Anaphylaxis and Acute Allergic reaction – how to help
10
November

By Adem Lewis / in , , , , , , , , , , , , /


If you suspect someone’s having an acute allergic reaction, you need to help them fast. Anaphylactic reactions
can be life-threatening. The calmer you are, the
calmer they will be. Sit them down and reassure them. If they’ve been prescribed
an adrenaline auto-injector, then you need to use that fast. Adrenaline auto-injectors in the UK, we have three main types. We have an Epipen, Emerade and Jext. They all contain adrenaline, and they all work pretty
much the same way. If they’ve been prescribed one, what you need to do is
encourage them to get it out, which they will do very quickly. You take it out of it’s container, and then you want to
remove the safety cap. Hold it in your dominant hand, and you will put it, or get them to put it in the upper outer part of their thigh. Straight in. And you hold it for 10 seconds. It takes about 10 seconds for the medication to pump into them. Then you will take it out
and give the area a rub. In terms of positioning, if the person is really
struggling to breathe, you want to sit them on the floor, and keep them in an upright position, preferably leaning against something. Because if you’re going to lie them down, it would make their breathing harder. They are going to be suffering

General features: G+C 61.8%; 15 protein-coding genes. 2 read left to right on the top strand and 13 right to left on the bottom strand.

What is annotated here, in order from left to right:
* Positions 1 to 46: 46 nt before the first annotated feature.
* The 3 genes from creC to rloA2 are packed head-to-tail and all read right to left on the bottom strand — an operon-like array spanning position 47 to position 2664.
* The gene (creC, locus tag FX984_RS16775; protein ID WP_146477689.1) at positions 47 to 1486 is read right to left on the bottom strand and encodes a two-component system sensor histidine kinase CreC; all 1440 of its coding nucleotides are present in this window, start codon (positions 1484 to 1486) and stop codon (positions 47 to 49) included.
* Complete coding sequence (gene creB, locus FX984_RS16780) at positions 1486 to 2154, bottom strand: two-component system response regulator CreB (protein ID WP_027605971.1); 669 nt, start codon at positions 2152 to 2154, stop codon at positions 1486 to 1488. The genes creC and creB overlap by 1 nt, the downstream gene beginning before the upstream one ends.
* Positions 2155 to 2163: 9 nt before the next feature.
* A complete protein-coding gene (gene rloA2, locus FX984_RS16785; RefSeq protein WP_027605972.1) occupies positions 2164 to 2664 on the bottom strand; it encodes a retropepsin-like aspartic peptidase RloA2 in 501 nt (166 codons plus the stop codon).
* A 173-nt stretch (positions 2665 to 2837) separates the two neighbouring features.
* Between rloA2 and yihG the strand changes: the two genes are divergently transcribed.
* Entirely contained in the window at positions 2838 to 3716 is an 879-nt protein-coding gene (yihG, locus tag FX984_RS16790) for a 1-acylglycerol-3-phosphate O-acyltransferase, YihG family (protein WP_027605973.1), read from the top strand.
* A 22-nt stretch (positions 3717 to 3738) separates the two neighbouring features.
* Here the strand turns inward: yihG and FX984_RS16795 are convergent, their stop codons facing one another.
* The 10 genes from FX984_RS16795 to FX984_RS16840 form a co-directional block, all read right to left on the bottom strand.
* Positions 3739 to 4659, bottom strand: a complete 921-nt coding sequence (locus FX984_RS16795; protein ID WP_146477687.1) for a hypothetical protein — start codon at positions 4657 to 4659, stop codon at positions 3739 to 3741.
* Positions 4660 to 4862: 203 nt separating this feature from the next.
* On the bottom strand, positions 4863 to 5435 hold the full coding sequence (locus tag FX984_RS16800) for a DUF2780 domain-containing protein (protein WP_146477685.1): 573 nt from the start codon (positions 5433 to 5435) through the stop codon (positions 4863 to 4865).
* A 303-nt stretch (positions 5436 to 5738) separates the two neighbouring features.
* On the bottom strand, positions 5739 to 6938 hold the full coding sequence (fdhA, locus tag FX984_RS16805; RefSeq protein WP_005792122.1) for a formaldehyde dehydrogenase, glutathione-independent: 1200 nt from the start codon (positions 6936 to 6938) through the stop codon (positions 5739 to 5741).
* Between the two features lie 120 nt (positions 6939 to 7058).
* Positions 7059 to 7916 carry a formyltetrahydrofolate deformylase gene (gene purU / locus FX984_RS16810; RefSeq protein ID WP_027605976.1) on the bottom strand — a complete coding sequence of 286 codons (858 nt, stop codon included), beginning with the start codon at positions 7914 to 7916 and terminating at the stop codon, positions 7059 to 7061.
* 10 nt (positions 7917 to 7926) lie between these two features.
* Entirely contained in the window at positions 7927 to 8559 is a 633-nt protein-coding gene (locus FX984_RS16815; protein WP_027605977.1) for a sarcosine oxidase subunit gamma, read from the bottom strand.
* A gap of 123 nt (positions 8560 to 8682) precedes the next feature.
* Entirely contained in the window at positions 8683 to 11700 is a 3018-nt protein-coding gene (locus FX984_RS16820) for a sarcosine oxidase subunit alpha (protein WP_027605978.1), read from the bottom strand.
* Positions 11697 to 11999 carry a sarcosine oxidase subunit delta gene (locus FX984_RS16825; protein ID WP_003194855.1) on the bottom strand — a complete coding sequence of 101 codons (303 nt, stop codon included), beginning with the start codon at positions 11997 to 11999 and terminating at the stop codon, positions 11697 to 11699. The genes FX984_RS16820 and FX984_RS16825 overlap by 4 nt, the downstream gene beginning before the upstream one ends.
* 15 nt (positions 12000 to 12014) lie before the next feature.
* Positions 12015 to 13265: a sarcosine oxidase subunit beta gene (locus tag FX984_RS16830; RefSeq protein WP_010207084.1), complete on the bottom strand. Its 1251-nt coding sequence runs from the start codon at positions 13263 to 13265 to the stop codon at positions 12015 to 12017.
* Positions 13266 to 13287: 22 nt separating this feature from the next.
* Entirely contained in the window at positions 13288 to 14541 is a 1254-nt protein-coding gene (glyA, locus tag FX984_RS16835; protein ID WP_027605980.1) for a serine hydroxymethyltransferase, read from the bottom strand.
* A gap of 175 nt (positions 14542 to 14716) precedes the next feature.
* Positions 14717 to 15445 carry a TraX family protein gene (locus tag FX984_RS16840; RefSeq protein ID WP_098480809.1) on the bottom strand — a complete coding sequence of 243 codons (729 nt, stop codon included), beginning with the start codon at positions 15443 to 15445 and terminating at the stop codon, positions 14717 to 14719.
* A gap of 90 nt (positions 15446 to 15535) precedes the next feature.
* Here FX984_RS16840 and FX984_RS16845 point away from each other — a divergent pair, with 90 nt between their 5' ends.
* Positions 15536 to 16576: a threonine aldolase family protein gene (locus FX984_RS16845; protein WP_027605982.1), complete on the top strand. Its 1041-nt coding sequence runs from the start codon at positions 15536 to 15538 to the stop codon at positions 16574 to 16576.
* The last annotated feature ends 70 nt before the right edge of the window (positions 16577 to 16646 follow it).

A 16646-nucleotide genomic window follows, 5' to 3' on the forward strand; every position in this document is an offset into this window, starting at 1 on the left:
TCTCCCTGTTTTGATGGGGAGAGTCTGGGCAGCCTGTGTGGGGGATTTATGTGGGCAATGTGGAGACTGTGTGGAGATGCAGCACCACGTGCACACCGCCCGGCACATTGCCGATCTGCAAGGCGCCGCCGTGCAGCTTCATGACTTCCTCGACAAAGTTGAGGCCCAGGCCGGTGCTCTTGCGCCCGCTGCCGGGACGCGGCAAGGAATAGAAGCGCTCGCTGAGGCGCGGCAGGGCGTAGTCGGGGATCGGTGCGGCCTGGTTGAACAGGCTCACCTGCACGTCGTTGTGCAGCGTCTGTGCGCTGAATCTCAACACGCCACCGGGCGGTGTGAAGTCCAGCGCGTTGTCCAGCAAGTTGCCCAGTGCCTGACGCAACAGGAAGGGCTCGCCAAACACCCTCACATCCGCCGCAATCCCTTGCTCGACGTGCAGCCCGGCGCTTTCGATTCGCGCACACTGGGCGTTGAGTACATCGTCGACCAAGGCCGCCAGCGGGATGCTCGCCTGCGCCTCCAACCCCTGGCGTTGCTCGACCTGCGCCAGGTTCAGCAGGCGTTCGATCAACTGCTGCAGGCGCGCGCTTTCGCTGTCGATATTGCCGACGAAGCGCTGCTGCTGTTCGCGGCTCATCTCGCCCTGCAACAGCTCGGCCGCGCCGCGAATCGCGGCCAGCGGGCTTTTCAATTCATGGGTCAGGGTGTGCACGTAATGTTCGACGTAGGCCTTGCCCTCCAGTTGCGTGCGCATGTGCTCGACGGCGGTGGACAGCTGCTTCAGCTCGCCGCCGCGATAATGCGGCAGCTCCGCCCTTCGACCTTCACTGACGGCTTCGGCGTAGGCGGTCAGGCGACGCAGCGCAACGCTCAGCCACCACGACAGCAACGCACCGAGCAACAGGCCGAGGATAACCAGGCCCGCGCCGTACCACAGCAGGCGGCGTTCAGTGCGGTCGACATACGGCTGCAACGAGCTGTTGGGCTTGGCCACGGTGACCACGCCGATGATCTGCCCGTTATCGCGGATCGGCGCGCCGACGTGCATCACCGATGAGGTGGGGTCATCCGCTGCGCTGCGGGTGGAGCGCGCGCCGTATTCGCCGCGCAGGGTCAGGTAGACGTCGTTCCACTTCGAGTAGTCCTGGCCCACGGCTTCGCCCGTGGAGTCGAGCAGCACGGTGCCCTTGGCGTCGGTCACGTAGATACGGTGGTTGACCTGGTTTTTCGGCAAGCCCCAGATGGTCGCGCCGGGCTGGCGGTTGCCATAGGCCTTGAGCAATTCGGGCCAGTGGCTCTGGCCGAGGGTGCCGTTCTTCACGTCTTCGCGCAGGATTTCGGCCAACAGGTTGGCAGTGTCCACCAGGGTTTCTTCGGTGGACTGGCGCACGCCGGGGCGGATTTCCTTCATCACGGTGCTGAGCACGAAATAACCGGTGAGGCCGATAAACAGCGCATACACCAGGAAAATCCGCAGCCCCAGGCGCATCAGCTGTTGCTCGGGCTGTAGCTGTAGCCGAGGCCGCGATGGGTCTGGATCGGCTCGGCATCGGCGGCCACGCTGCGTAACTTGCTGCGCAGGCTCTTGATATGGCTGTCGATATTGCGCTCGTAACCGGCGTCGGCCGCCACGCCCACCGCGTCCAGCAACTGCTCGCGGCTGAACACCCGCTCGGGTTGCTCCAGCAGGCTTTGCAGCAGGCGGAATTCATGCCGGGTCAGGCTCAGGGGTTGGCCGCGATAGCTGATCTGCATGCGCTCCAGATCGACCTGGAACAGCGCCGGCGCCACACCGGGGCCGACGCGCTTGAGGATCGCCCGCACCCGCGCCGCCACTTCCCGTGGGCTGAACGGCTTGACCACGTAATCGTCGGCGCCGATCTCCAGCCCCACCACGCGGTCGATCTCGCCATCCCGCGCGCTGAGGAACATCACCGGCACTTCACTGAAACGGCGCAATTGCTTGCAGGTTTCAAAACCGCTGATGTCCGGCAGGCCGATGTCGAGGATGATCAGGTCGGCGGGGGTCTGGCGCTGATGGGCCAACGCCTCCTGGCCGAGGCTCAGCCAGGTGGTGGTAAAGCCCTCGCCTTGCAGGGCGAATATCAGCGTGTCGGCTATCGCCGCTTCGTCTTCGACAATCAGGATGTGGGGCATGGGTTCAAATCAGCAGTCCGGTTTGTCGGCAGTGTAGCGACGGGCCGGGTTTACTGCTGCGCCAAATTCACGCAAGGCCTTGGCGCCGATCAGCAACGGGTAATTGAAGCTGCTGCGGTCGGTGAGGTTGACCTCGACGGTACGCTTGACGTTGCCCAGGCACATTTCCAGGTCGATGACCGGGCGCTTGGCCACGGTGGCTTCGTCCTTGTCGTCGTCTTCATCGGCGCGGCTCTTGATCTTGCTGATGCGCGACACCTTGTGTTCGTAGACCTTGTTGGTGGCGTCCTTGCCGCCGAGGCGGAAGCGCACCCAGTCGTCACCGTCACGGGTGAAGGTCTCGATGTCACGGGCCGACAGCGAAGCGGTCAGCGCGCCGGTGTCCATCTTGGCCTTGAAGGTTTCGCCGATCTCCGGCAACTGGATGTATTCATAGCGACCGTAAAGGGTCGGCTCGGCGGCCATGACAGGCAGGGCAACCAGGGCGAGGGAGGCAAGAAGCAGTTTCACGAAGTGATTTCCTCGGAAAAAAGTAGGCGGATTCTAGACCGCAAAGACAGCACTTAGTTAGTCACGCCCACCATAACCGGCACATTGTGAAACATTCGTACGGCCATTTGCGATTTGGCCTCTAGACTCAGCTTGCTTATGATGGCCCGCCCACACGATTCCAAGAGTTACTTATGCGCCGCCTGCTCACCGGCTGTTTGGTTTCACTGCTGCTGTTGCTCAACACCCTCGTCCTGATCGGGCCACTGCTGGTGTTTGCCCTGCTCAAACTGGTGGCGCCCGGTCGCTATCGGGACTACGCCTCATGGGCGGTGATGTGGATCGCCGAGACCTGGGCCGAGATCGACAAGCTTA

from low blood pressure. Anaphylactic shock means that your blood pressure has dropped, so you need to get them on the floor. And if they are not suffering from breathing problems, so if the main problem is that they’re just very dizzy, they’re flushed all over, they’re very scared by it, then you would lie them
down and raise their legs. And that will help boost their blood pressure very quickly. Get medical help immediately. You give their auto-injector, you keep an eye on them. If they look like they’re getting worse, you may want to give
a second auto-injector if they have one. And after about 10 minutes, the effect of the adrenaline
will start to wear off. So you will need to tell
the emergency services that you suspect acute anaphylactic shock and you need help immediately.


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